“source of quarrels, and utterly preventing the possibility of the intro“duction of any improved system of husbandry. “Lord George Hill records, among other facts relating to land held in “this way, or according to the provincial term, “held in rundale,” that “one person held his farm in forty-two different patches, and at last gave “it up in despair of finding it: and that a field of half an acre was held “by twenty-two different persons. “It frequently happens that when land has been sublet or subdivided, “but one tenant is recognised by the landlord, although there are several “actual occupiers. In this case, each portion of land being responsible “for the rent of all, the industrious tenant may be forced to pay the “arrears really due by his idle partners.”—Digest of Evidence on Occupation of Land, Part I. page 419. * See Appendix X. for the remarks of the Commissioners on Occupation of Land respecting consolidation.

support, or have assisted them to emigrate to America. Others, thinking it better to pay for quiet possession than to incur the risk of outrage, have induced them to quit by the payment of a small sum of money. But unless some further care be given, to place them in a way of obtaining employment for their support, the money is soon expended, and the unfortunate people become perfectly destitute." Even in cases where the tenant, being dispossessed of his farm, receives the full value in money, he often finds it impossible to obtain another, and after some ineffectual attempts, his capital is expended, and he sinks into hopeless poverty. A case which has come under the writer's personal observation will illustrate this. The party alluded to held a farm of twenty acres in the county of Wicklow, under a lease for twenty-one years and one life, which expired seventeen years since. For two years he hoped to obtain a renewal, and repeatedly tendered his rent, which was always refused ; but, at the expiration of this period, he was served with an ejectment, and forced, very unwillingly, to quit, and the farm was added to the holding of another tenant. The agent arranged that the new tenant should give the late occupier £50 for quiet possession, to which the landlord added £50 more, and forgave him the two years' rent. The landlord even offered to pay the passage of himself and his family to America, but he preferred remaining, still hoping to obtain another farm, and being then possessed of a capital of £300. Three years were spent in ineffectual efforts to obtain a farm ; meanwhile he lived on his capital, until it gradually dwindled away, and left him, as he now is, a common day labourer. He is a sober, industrious, intelligent old man, and has brought up his children respectably.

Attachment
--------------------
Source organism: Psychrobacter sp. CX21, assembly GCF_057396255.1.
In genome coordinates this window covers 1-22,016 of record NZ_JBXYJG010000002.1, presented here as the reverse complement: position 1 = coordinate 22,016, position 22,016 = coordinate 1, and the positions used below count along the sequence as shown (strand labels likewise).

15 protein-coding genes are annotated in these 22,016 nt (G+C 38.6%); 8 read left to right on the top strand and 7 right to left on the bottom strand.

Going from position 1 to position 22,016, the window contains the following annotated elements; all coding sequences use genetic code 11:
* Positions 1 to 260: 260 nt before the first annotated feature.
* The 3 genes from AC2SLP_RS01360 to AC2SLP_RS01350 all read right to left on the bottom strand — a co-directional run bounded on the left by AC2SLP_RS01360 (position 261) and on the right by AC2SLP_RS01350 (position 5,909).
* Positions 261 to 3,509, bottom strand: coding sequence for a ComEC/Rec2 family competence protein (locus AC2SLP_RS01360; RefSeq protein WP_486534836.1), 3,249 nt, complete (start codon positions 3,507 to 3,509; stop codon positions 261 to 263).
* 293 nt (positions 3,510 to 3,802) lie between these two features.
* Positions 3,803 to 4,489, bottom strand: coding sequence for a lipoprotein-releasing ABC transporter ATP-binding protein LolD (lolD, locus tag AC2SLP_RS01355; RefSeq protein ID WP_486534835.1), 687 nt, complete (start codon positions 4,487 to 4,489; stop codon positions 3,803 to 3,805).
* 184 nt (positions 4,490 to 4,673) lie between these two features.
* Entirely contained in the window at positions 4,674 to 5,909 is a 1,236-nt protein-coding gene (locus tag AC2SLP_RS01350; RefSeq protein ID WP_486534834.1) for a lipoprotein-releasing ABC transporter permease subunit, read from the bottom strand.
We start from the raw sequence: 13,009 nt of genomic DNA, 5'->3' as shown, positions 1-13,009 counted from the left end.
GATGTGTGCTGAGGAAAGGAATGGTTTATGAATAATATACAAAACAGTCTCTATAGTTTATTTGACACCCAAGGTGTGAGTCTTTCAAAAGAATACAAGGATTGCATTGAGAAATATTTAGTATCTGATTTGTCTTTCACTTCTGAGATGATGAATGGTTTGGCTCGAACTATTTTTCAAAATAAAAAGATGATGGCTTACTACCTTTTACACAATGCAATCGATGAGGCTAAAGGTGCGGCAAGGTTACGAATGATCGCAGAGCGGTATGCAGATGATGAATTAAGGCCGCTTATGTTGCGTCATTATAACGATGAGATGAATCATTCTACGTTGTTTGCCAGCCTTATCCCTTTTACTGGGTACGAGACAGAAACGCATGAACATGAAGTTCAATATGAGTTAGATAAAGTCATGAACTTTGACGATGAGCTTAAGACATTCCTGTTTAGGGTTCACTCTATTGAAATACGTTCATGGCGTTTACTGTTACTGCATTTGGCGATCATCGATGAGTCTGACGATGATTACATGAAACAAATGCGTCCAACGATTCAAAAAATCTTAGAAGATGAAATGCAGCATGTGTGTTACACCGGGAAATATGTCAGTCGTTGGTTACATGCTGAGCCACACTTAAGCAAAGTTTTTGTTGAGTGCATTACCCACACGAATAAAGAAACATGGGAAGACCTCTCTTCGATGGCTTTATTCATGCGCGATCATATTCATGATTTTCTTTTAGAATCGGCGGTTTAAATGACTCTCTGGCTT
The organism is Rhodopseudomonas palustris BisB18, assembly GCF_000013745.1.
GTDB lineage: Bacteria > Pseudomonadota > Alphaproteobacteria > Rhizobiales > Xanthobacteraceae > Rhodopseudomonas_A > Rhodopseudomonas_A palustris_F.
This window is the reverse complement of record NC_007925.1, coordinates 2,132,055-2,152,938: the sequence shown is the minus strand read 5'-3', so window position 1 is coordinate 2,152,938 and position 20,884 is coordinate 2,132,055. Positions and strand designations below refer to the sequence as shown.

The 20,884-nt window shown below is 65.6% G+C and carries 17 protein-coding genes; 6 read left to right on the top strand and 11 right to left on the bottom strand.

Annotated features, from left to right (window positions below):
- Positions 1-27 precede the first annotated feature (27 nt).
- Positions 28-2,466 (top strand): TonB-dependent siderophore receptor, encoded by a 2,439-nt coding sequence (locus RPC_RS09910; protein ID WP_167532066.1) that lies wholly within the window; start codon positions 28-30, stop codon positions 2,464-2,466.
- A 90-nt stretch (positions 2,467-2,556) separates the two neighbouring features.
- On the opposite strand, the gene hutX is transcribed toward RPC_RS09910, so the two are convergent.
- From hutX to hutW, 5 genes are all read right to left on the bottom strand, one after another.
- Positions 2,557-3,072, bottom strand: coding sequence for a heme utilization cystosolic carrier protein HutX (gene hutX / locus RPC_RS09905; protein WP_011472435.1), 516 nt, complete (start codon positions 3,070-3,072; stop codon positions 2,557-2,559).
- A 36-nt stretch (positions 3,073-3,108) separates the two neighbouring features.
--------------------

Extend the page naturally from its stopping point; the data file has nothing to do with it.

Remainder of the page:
* The following is from the report of a charitable relief committee, after investigating the circumstances of some of these ejected paupers: